It's also possible that you may have more confusing than average scale results because of water weight fluctuations, since *maybe* either the thyroid condition, or the ongoing efforts to get you medicated properly, will cause more extreme or persistent water weight changes. That's not fat, but it can confuse results as measured by the bodyweight scale. You may benefit from taking multi-point tape measurements once a month or so, and taking front/side/back progress photos (wearing snug or minimal clothing, but not just undies because - believe it or not - you may want to show off those "before" photos someday). Sometimes measurements or photos will show progress even if the scale is being stubborn.

    I know this may sound discouraging, but I don't mean it that way. For anyone losing weight, patience is required. You may require just a teaspoonful more of it, at times. Hang in there: This can be managed.

    A common pitfall for hypo people is to think that if things are hard, it's because of the hypo. It isn't, always. We can have difficult stages for exactly the same reasons other people do: Needing to learn more about logging accurately, falling into days when it's hard to manage calories, etc. This year, many people have gained some weight because of the pandemic, either stress eating, or changes in daily routine, or unavailability of preferred exercise modes or normal foods, and more. So, you're not unique in gaining over the past year.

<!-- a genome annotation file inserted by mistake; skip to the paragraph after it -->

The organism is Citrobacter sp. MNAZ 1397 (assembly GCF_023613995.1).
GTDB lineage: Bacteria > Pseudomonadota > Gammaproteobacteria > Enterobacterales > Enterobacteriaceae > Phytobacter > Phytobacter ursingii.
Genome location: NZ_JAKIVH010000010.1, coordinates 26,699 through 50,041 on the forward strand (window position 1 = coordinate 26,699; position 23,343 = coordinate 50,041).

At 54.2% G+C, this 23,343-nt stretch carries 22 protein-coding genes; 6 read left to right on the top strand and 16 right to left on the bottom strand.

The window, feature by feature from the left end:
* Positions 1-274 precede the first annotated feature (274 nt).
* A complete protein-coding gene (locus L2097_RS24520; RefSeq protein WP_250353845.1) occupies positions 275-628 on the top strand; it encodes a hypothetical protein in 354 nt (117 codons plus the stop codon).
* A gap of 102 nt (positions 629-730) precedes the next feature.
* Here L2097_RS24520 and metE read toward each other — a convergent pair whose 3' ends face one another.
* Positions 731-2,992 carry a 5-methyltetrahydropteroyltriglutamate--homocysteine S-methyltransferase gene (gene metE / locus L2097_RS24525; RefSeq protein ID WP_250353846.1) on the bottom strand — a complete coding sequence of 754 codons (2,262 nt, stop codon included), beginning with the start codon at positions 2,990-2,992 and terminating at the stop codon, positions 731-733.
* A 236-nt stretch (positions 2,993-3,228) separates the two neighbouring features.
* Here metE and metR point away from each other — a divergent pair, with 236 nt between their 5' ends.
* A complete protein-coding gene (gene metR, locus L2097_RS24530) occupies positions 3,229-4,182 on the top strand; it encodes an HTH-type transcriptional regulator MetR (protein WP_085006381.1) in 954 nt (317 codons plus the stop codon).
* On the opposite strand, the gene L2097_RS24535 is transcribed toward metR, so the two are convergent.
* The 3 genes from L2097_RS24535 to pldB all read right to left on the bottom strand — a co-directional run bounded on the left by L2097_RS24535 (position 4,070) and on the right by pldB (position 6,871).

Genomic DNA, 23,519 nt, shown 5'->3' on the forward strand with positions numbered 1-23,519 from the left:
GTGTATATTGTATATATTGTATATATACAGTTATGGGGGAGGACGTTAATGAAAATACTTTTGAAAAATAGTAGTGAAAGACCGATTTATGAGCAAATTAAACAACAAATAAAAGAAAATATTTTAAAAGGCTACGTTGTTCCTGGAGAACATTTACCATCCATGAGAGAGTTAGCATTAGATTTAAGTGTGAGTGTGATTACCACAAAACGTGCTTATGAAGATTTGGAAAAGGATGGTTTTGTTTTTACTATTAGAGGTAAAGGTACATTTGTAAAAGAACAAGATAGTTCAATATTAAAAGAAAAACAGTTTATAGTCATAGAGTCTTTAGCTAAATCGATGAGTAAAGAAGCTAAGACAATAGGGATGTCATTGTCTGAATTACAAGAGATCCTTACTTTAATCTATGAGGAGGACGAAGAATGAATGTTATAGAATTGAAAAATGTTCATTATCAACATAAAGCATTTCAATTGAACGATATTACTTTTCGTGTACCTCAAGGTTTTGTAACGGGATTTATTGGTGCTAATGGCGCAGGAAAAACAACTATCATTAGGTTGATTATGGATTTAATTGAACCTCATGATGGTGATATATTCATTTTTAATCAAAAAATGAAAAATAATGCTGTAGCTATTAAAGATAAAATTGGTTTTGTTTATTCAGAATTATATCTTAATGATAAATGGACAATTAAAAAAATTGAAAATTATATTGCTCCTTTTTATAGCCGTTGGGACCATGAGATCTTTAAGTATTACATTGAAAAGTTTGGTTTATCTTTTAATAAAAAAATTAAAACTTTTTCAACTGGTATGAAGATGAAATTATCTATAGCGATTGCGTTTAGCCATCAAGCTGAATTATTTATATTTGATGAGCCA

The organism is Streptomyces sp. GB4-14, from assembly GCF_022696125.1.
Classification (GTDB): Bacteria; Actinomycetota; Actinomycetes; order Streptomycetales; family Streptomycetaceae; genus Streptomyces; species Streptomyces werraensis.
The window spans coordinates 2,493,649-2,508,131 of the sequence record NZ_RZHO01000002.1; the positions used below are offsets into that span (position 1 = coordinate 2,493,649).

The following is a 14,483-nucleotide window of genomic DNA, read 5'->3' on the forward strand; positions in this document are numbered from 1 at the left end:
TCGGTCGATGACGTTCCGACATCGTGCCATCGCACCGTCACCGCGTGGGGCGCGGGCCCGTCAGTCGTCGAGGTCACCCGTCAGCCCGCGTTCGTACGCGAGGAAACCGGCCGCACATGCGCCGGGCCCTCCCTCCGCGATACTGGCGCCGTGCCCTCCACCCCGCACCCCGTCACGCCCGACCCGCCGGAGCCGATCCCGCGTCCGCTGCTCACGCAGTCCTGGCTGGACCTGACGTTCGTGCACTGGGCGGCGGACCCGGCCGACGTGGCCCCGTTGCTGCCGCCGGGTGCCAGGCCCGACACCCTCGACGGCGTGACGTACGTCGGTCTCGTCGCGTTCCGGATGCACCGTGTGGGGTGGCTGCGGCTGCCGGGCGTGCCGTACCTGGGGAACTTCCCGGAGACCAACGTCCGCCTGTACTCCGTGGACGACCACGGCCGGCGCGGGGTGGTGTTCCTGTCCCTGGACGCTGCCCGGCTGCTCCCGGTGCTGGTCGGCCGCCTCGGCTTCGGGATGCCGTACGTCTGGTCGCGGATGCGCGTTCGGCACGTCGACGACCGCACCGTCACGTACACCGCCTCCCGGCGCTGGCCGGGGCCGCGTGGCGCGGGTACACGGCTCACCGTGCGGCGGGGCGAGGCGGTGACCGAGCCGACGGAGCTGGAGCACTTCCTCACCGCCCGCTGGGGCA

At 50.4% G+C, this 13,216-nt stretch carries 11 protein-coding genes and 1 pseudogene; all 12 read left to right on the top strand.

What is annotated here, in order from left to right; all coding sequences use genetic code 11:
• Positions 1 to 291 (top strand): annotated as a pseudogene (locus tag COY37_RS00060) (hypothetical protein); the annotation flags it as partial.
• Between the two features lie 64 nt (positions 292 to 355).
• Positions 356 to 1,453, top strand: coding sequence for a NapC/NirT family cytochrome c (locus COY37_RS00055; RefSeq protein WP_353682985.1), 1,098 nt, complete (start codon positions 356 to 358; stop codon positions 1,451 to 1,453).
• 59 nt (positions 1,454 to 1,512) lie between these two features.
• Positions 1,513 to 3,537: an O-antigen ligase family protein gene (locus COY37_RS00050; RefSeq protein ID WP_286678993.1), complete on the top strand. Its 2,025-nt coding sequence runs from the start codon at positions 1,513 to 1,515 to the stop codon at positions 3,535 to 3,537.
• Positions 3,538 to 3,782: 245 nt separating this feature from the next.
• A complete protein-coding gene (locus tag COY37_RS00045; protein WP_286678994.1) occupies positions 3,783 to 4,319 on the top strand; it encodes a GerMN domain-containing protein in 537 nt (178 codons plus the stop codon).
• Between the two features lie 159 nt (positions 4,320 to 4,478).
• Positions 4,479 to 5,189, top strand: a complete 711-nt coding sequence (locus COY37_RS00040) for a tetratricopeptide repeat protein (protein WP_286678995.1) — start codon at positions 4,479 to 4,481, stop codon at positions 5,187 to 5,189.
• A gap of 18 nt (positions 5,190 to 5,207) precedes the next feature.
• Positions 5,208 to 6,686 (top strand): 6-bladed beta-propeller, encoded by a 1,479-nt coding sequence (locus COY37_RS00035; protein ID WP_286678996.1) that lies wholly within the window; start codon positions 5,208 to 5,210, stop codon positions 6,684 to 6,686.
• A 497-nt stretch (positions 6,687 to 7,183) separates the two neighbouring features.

Since a common hypo symptom is fatigue, it can be easy to fall into habits of doing less in daily life, and that can cost us in calorie burn. Sometimes the body just needs rest, and that's OK, but sometimes we can keep things revved up a bit by being conscious about movement. If you can summon the energy, these ideas may help:

    I'm severely hypothyroid, but lucky to be under more effective medication control than it sounds like you're able to be. I'm hanging around MFP now maintaining a healthy weight (125ish at 5'5"), year 5+ of that now, after several previous decades of obesity (I'm 65). I'm not the only hypothyroid person here who's lost weight. It may not always be easy - isn't always easy for anyone, hypo or no - but it's achievable.

    Keep working on the thyroid control, keep getting exercise, eat nutritiously (enough protein, fats, veggies/fruits), try to keep daily activity up without overtaxing yourself, and take it gradually. Hang in there, you can do it, I'm sure!
  • yirarayirara Member, Premium Posts: 5,892 Member Member, Premium Posts: 5,892 Member
    This! Everything that annP wrote. I lost the weight with Hashimotos while not receiving treatment yet. The exhaustion was exhausting, but I lost weight just fine by tracking. It's also true that we tend to move a bit less when replacement therapy is too low. Even little things such as moving your leg underneath a desk or fidgeting with a pen burn calories, and those are the things you might stop doing when being low in energy. Also, some people hold a lot more onto water when poorly medicated. This doesn't mean that weight loss isn't happening, but that the water might mask weight loss.
  • ellybessellybess Member Posts: 3 Member Member Posts: 3 Member
    Thank you for your suggestions. I appreciate it a lot. I read the links and it's good to know it just takes time. :)